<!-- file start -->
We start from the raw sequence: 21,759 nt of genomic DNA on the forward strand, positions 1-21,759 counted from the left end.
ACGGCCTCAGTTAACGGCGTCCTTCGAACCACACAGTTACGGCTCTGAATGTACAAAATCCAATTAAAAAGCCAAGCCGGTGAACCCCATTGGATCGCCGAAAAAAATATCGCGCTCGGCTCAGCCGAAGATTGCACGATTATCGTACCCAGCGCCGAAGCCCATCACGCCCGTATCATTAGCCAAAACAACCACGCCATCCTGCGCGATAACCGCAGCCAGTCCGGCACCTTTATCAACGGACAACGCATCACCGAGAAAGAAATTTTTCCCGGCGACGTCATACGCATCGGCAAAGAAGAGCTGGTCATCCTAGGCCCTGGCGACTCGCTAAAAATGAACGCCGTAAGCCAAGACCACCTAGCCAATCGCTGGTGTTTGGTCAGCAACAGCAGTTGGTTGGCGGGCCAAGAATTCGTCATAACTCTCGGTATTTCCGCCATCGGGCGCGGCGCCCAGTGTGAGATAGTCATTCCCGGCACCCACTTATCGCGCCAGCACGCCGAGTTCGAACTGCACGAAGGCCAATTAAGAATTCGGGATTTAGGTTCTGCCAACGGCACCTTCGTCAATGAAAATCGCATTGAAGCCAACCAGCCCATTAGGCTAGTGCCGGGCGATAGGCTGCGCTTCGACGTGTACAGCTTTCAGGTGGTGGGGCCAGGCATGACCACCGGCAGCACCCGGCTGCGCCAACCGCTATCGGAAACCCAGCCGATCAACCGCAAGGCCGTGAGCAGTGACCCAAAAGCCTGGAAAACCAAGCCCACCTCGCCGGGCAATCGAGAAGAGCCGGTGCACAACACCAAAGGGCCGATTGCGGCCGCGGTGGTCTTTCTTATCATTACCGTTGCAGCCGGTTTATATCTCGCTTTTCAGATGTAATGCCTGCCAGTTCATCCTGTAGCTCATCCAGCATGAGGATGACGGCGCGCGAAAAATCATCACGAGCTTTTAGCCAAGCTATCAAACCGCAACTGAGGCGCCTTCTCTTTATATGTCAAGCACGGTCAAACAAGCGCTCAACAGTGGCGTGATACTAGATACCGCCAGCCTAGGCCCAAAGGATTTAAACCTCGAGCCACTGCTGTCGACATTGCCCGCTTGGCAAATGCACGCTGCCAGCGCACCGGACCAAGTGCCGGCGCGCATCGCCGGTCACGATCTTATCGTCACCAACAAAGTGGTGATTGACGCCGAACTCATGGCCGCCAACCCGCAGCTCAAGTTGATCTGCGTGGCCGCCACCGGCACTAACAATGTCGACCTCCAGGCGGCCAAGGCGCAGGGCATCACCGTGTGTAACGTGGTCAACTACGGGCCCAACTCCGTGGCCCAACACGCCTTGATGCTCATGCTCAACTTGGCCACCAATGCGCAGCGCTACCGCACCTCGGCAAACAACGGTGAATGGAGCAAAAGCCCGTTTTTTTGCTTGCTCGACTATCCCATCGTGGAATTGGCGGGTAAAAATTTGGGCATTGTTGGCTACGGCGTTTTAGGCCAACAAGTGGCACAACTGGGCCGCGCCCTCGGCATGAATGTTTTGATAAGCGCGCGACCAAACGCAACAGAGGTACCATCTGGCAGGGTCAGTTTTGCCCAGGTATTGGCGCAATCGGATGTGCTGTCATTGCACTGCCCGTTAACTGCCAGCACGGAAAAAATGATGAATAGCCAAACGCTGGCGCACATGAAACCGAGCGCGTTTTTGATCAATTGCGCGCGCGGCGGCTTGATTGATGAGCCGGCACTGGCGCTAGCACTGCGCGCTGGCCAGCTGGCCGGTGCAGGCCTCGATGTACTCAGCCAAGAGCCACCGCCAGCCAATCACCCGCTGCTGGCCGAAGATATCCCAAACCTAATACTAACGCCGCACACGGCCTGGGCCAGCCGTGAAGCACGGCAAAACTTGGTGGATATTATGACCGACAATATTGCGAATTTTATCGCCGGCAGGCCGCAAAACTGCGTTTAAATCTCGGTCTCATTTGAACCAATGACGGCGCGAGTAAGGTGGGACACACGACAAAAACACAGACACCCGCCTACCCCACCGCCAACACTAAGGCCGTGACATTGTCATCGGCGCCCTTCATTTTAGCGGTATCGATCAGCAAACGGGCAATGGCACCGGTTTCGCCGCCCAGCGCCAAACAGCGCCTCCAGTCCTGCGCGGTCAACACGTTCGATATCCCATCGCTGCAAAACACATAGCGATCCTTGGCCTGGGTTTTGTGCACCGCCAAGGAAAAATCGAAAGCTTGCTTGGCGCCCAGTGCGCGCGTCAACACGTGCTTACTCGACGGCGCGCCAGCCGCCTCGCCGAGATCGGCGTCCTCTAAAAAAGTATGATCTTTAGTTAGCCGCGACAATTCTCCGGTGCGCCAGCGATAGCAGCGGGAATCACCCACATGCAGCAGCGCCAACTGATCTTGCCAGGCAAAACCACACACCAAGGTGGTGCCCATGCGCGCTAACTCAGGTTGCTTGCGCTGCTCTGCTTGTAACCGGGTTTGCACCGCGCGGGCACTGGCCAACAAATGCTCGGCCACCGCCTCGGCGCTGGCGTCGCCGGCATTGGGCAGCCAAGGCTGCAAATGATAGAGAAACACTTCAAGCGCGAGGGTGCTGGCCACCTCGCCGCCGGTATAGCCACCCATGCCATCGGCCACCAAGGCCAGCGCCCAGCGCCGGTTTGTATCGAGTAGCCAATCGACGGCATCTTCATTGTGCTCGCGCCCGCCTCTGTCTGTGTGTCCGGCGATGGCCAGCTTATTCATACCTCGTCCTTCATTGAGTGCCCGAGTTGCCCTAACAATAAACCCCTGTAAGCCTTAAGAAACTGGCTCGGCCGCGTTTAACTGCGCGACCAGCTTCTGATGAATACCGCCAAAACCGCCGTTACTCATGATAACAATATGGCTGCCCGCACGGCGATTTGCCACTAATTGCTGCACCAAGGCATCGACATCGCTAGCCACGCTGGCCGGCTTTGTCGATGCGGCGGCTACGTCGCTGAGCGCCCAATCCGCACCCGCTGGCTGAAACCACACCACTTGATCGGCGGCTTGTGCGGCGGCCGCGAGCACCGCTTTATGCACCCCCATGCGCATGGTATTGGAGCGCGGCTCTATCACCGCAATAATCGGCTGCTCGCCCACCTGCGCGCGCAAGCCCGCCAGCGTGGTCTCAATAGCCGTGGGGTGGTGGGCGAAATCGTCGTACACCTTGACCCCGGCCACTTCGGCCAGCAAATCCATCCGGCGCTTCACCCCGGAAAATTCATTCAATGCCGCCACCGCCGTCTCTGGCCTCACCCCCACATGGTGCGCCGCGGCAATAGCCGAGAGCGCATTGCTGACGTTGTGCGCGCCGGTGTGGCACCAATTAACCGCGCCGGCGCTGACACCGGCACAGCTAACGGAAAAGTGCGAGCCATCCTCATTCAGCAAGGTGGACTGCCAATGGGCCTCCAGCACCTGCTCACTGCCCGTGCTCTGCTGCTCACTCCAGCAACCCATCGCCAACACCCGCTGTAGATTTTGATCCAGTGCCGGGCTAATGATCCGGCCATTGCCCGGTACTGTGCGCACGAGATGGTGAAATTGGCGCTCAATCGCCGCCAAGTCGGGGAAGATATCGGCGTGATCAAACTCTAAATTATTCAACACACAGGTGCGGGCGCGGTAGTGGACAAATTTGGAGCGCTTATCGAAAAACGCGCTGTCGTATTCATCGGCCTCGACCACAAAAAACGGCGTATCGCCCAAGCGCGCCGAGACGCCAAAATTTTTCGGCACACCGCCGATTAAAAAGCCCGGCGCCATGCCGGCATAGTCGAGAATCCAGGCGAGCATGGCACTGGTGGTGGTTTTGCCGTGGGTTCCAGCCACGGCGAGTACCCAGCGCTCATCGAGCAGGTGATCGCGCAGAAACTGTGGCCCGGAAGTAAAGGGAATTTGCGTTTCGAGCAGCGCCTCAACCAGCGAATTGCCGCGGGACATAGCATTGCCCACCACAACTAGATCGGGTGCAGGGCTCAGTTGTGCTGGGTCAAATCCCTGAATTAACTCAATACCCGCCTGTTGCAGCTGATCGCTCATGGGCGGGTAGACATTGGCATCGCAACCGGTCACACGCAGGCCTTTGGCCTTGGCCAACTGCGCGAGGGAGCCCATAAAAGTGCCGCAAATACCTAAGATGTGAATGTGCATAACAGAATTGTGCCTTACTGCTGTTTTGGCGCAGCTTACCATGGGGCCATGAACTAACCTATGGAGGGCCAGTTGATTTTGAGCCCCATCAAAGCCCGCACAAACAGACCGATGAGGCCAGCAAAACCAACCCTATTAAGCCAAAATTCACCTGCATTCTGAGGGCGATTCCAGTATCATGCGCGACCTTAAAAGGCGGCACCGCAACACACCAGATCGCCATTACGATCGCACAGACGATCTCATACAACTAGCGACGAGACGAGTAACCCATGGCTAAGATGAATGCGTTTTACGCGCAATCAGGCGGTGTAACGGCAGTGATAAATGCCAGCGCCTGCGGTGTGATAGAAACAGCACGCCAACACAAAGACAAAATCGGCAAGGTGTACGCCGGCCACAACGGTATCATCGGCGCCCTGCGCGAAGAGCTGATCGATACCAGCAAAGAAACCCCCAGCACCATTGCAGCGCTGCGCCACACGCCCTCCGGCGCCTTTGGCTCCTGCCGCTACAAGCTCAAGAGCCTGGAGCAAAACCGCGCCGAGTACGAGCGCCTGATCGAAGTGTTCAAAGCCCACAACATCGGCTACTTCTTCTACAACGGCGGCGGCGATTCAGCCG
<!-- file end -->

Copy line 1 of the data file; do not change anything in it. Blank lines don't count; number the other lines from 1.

We start from the raw sequence: 21,759 nt of genomic DNA on the forward strand, positions 1-21,759 counted from the left end.